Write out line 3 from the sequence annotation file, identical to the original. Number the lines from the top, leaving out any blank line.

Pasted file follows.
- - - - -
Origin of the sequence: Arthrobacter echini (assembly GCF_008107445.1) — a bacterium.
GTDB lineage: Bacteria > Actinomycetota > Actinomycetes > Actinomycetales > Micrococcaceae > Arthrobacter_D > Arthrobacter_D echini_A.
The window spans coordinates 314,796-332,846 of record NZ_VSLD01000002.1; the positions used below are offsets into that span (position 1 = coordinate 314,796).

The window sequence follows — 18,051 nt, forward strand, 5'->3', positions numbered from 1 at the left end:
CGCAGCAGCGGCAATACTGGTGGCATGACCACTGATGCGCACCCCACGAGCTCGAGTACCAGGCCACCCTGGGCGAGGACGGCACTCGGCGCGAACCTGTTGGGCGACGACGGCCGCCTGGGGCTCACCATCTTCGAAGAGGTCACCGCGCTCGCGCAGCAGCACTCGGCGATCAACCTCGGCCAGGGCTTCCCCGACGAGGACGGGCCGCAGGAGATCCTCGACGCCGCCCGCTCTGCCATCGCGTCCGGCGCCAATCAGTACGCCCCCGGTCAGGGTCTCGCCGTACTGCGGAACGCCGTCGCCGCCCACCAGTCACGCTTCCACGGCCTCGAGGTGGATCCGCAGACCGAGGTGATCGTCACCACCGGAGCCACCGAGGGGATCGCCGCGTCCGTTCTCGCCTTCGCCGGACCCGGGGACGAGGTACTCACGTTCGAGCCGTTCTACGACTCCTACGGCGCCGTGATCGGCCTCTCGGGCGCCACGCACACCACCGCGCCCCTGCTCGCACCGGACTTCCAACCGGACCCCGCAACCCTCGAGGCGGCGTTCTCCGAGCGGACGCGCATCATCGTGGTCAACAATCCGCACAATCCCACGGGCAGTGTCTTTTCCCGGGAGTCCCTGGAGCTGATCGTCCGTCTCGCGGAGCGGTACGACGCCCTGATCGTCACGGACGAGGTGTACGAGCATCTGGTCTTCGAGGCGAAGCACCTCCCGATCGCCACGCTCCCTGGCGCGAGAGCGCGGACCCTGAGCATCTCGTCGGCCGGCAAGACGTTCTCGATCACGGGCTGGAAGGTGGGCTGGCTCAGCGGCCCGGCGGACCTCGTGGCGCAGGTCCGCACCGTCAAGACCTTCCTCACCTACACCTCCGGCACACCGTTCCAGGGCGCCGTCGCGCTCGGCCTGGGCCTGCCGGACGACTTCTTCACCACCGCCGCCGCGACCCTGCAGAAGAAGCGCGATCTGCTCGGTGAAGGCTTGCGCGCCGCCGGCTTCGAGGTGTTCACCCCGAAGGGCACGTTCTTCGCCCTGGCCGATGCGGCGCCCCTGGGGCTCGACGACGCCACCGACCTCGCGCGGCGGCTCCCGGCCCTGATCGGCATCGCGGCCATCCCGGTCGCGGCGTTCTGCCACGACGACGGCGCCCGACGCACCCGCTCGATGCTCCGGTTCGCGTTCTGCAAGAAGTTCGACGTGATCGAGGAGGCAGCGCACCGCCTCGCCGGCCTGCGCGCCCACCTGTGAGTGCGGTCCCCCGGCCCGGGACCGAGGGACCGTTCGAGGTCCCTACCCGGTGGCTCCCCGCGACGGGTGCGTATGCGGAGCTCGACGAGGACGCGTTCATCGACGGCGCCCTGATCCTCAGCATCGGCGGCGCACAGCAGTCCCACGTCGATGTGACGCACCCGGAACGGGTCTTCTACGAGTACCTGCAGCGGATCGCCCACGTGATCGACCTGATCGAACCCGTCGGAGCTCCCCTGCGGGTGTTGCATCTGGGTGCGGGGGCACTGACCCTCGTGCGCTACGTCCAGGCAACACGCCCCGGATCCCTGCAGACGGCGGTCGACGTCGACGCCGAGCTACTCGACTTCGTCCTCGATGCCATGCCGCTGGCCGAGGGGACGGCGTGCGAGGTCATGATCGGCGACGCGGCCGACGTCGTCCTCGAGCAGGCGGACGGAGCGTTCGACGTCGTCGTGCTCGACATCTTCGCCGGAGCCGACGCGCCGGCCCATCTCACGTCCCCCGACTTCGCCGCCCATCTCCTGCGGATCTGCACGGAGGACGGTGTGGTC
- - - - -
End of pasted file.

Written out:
The window spans coordinates 314,796-332,846 of record NZ_VSLD01000002.1; the positions used below are offsets into that span (position 1 = coordinate 314,796).